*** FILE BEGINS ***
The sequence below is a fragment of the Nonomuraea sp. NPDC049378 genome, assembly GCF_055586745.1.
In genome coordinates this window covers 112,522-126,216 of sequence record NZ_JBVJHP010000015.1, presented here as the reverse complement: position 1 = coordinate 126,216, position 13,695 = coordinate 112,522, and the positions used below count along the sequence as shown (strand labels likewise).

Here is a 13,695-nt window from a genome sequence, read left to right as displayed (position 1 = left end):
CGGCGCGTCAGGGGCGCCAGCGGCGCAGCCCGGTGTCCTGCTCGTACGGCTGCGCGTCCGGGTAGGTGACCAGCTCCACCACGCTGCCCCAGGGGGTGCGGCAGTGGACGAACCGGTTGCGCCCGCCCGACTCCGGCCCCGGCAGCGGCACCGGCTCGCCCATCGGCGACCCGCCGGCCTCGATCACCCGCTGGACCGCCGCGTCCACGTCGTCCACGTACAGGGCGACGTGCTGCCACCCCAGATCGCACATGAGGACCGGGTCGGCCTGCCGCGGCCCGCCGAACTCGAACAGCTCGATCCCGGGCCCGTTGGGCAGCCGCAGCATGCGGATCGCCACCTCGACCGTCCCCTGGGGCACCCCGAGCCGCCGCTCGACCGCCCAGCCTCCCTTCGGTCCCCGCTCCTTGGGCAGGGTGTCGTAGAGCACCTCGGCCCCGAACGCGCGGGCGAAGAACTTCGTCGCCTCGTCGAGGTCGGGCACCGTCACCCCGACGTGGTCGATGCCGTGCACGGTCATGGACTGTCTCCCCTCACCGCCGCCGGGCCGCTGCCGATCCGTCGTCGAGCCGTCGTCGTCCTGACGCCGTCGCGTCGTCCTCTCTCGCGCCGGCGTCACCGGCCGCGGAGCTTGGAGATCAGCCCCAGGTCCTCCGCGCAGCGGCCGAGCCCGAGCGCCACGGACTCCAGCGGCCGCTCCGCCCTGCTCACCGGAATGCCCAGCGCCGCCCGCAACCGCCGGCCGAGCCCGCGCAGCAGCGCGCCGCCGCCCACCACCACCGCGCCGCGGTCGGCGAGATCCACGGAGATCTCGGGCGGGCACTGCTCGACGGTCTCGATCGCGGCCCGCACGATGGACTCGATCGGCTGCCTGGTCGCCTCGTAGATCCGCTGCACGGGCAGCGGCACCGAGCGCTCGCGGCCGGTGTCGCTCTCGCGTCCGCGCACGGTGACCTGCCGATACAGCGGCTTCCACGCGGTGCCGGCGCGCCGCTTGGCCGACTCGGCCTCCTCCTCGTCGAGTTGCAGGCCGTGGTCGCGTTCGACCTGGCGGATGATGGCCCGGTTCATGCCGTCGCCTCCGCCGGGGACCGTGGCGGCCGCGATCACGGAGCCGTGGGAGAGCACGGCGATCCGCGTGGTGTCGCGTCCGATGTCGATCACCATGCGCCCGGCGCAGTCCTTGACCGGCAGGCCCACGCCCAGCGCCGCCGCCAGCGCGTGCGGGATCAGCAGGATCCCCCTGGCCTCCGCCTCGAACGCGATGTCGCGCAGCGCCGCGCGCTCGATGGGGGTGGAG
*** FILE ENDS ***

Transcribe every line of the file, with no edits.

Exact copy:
The sequence below is a fragment of the Nonomuraea sp. NPDC049378 genome, assembly GCF_055586745.1.
In genome coordinates this window covers 112,522-126,216 of sequence record NZ_JBVJHP010000015.1, presented here as the reverse complement: position 1 = coordinate 126,216, position 13,695 = coordinate 112,522, and the positions used below count along the sequence as shown (strand labels likewise).

Here is a 13,695-nt window from a genome sequence, read left to right as displayed (position 1 = left end):
CGGCGCGTCAGGGGCGCCAGCGGCGCAGCCCGGTGTCCTGCTCGTACGGCTGCGCGTCCGGGTAGGTGACCAGCTCCACCACGCTGCCCCAGGGGGTGCGGCAGTGGACGAACCGGTTGCGCCCGCCCGACTCCGGCCCCGGCAGCGGCACCGGCTCGCCCATCGGCGACCCGCCGGCCTCGATCACCCGCTGGACCGCCGCGTCCACGTCGTCCACGTACAGGGCGACGTGCTGCCACCCCAGATCGCACATGAGGACCGGGTCGGCCTGCCGCGGCCCGCCGAACTCGAACAGCTCGATCCCGGGCCCGTTGGGCAGCCGCAGCATGCGGATCGCCACCTCGACCGTCCCCTGGGGCACCCCGAGCCGCCGCTCGACCGCCCAGCCTCCCTTCGGTCCCCGCTCCTTGGGCAGGGTGTCGTAGAGCACCTCGGCCCCGAACGCGCGGGCGAAGAACTTCGTCGCCTCGTCGAGGTCGGGCACCGTCACCCCGACGTGGTCGATGCCGTGCACGGTCATGGACTGTCTCCCCTCACCGCCGCCGGGCCGCTGCCGATCCGTCGTCGAGCCGTCGTCGTCCTGACGCCGTCGCGTCGTCCTCTCTCGCGCCGGCGTCACCGGCCGCGGAGCTTGGAGATCAGCCCCAGGTCCTCCGCGCAGCGGCCGAGCCCGAGCGCCACGGACTCCAGCGGCCGCTCCGCCCTGCTCACCGGAATGCCCAGCGCCGCCCGCAACCGCCGGCCGAGCCCGCGCAGCAGCGCGCCGCCGCCCACCACCACCGCGCCGCGGTCGGCGAGATCCACGGAGATCTCGGGCGGGCACTGCTCGACGGTCTCGATCGCGGCCCGCACGATGGACTCGATCGGCTGCCTGGTCGCCTCGTAGATCCGCTGCACGGGCAGCGGCACCGAGCGCTCGCGGCCGGTGTCGCTCTCGCGTCCGCGCACGGTGACCTGCCGATACAGCGGCTTCCACGCGGTGCCGGCGCGCCGCTTGGCCGACTCGGCCTCCTCCTCGTCGAGTTGCAGGCCGTGGTCGCGTTCGACCTGGCGGATGATGGCCCGGTTCATGCCGTCGCCTCCGCCGGGGACCGTGGCGGCCGCGATCACGGAGCCGTGGGAGAGCACGGCGATCCGCGTGGTGTCGCGTCCGATGTCGATCACCATGCGCCCGGCGCAGTCCTTGACCGGCAGGCCCACGCCCAGCGCCGCCGCCAGCGCGTGCGGGATCAGCAGGATCCCCCTGGCCTCCGCCTCGAACGCGATGTCGCGCAGCGCCGCGCGCTCGATGGGGGTGGAG